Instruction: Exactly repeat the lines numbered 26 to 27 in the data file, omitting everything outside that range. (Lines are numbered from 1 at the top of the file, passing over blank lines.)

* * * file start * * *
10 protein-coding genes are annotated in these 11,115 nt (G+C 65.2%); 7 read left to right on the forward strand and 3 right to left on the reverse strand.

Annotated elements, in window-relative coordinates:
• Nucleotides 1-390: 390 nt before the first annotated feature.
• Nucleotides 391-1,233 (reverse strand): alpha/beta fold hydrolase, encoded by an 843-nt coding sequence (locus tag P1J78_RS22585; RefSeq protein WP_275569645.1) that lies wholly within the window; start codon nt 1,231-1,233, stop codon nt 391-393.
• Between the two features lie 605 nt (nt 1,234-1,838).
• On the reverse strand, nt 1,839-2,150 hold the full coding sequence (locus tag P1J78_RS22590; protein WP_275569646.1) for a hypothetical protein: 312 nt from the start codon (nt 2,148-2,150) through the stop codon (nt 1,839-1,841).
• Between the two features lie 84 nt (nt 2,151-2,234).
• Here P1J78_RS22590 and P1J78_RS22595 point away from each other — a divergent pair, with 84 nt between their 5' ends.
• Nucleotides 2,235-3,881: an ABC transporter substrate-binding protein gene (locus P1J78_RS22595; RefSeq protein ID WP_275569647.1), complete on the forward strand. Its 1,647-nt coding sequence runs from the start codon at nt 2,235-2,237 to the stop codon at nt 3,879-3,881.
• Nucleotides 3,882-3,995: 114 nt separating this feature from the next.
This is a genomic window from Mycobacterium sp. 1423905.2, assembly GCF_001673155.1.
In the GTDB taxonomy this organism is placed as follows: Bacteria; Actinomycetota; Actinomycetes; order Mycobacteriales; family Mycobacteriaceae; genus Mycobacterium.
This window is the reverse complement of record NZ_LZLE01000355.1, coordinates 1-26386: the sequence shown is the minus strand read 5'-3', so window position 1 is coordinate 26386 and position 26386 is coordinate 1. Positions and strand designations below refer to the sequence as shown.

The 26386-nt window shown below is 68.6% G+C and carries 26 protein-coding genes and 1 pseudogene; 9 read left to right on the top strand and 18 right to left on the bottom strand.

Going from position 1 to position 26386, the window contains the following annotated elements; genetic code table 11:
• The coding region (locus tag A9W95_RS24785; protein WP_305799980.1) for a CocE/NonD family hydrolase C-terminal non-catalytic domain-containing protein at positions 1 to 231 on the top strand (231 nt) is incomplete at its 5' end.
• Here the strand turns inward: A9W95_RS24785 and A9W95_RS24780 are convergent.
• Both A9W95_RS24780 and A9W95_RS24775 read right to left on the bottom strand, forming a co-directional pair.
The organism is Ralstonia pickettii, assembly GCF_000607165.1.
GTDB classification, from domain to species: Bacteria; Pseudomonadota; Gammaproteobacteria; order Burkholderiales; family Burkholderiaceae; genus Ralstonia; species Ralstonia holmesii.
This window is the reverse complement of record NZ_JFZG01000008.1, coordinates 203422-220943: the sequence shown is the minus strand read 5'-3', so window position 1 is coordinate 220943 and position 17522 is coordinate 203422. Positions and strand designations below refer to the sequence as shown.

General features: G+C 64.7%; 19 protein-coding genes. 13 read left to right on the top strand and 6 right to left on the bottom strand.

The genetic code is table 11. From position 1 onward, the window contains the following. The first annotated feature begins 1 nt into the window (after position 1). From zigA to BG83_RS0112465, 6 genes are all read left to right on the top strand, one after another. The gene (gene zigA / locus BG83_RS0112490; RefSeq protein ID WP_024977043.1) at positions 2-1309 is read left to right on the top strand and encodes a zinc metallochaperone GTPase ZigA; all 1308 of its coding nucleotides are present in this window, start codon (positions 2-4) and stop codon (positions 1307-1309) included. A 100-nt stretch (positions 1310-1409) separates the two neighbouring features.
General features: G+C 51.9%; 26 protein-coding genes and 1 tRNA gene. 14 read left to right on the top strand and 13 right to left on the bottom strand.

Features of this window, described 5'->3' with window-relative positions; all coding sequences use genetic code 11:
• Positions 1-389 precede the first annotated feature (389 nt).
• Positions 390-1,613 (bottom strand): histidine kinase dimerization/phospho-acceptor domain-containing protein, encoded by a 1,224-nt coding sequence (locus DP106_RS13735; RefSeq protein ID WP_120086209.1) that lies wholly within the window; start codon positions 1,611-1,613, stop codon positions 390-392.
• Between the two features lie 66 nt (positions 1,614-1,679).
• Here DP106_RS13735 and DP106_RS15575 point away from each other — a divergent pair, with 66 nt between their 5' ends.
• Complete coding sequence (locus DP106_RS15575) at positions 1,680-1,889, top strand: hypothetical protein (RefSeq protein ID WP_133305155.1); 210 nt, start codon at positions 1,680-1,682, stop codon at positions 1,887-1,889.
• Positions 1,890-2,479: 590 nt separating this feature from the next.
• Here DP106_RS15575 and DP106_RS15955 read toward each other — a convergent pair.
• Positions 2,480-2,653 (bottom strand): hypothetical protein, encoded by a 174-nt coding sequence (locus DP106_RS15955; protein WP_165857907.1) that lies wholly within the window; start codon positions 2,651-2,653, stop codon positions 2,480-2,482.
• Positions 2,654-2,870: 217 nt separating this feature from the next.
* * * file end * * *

• Positions 1-389 precede the first annotated feature (389 nt).
• Positions 390-1,613 (bottom strand): histidine kinase dimerization/phospho-acceptor domain-containing protein, encoded by a 1,224-nt coding sequence (locus DP106_RS13735; RefSeq protein ID WP_120086209.1) that lies wholly within the window; start codon positions 1,611-1,613, stop codon positions 390-392.